Software – SmartPhotoEffects

_4010070rainIMG_3629_3310399_4030357 edit_moody 074OLYMPUS DIGITAL CAMERAIMG_3621I have been using SmartPhotoEditor for about a month now. This software can be used as a standalone for $29.99 or a Photoshop plugin for a higher fee. The program is built on special effects from normal processing features to vignettes and textures to really far out stuff. It also has watercolor, oils and other painterly options. It has about 7,000 effects and contributors add to this all the time.

The interface offers category breakdowns that help find what you are looking for and the ability to save any effect as a favorite so you don’t have to look for it each time. You can also create your own effects in the Effects Editor for others to use.

As a digital photo artist I am really excited with this software and encourage you to use the 30 day free trial. (cannot save images until you buy the program)

For greeting cards the vignettes are amazing.. leaving nice white edges that help with printers that leave 1/4″ edge.

Go have some fun!!!

(except for the iris image all were from a recent trip to Charleston, SC)

SmartPhotoEditor

_4010070rainIMG_3629_3310399_4030357 edit_moody 074OLYMPUS DIGITAL CAMERAIMG_3621I have been using SmartPhotoEditor for about a month now. This software can be used as a standalone for $29.99 or a Photoshop plugin for a higher fee. The program is built on special effects from normal processing features to vignettes and textures to really far out stuff. It also has watercolor, oils and other painterly options. It has about 7,000 effects and contributors add to this all the time.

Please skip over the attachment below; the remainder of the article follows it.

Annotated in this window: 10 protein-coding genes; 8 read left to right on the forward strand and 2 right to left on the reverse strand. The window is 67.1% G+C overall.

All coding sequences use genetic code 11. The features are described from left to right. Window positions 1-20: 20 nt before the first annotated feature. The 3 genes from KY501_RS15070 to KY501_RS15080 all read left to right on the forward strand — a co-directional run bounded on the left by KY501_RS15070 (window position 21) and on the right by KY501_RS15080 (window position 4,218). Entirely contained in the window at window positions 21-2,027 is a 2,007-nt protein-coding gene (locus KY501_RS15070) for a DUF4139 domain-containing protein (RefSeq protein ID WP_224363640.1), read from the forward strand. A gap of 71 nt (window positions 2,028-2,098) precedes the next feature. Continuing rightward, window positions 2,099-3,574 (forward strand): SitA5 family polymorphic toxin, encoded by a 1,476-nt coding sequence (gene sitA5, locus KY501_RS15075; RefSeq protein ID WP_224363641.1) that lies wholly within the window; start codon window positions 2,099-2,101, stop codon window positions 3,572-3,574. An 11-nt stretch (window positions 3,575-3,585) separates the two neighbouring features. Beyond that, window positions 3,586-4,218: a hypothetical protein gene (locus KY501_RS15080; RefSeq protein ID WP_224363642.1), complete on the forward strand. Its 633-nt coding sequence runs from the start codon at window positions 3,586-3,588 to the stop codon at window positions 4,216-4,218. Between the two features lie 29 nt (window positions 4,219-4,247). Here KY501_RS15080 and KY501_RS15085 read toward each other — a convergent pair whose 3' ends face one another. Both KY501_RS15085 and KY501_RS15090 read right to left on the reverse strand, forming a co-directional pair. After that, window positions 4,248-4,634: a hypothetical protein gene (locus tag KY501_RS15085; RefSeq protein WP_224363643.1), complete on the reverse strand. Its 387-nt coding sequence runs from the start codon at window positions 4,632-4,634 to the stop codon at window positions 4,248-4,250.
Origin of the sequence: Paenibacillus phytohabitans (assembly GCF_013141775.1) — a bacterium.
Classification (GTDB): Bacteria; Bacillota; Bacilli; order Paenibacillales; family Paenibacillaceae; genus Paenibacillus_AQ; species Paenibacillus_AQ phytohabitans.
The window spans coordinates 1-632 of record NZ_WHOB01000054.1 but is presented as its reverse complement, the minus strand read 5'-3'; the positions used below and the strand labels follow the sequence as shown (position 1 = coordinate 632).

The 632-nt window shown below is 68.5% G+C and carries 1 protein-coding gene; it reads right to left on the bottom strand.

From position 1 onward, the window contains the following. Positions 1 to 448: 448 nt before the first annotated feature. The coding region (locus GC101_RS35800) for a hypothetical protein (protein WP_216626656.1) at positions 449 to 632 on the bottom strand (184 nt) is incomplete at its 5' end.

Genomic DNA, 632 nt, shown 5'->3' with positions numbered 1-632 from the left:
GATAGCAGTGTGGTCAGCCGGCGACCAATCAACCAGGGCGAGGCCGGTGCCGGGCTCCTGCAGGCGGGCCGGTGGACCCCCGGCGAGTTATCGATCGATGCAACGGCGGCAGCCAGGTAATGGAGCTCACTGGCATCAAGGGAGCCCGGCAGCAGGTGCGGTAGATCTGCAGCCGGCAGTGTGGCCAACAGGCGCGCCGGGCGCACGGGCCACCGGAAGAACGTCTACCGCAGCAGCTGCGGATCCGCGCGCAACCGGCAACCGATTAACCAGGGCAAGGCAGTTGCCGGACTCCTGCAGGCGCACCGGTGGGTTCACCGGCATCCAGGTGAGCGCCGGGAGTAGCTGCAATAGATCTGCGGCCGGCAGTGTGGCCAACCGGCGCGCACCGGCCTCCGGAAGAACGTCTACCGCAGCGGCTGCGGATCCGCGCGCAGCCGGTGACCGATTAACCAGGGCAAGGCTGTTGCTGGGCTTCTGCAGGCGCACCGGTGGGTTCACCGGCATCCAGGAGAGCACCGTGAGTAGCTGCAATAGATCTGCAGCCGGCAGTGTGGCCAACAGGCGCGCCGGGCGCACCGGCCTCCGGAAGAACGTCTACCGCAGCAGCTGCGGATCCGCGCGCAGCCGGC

The interface offers category breakdowns that help find what you are looking for and the ability to save any effect as a favorite so you don’t have to look for it each time. You can also create your own effects in the Effects Editor for others to use.

As a digital photo artist I am really excited with this software and encourage you to use the 30 day free trial. (cannot save images until you buy the program)

For greeting cards the vignettes are amazing.. leaving nice white edges that help with printers that leave 1/4″ edge.

Go have some fun!!!

(except for the iris image all were from a recent trip to Charleston, SC)

Gradients

I took the center photo with my IPhone on Burst Mode using 10 images stacked together of a sago palm looking into the center.

The image on the left is the original photo converted to black and white followed by an added layer set to COLOR blend mode and a gradient applied. COLOR blend mode lays the color on top of your image but not as a solid, so you can see the details through the color.

The image on the right is the original image with an added layer and gradient set to MULTIPLY which darkens the colors.

Focus Stacking in PS

focus-stackI didn’t realize how good Photoshop had gotten with focus stacking. I use Photoshop CC but you may be able to do this with other versions.

  1. Take a series of photos of the same subject focusing on different points each time. By using f/8 or wider you will get even sharper focus than f/22 in one shot. Plus, you can really tweak the areas.
  2. In Photoshop, File > Scripts > Load files in layers – you will need to select the images at this point  (this will open all your pix in one file, each on its own layer
  3. Select all layers and Edit > Auto Align layers
  4. Keep them all selected and Edit > Auto Blend layers
  5. Voila!

Three initial images:

Some uses:

1.macro for greater depth of field

2. You may have a subject that calls for great depth of field like a big bush, but something behind it is really distracting and you want it blurred.  So, if you use a setting like f/16 you will often get the back ground blurred too.  By using focus stacking you can use f/6.3 for example and get each part of the bush in focus but the background will stay nicely blurred.

3.In low light you may not want to have a really slow shutter speed. Using this method you can use a wider opening with faster shutter speed and take multiple images to blend later.

NOTE: Photoshop does a good job at aligning your layers in case you are off tripod.

 

Spektral Art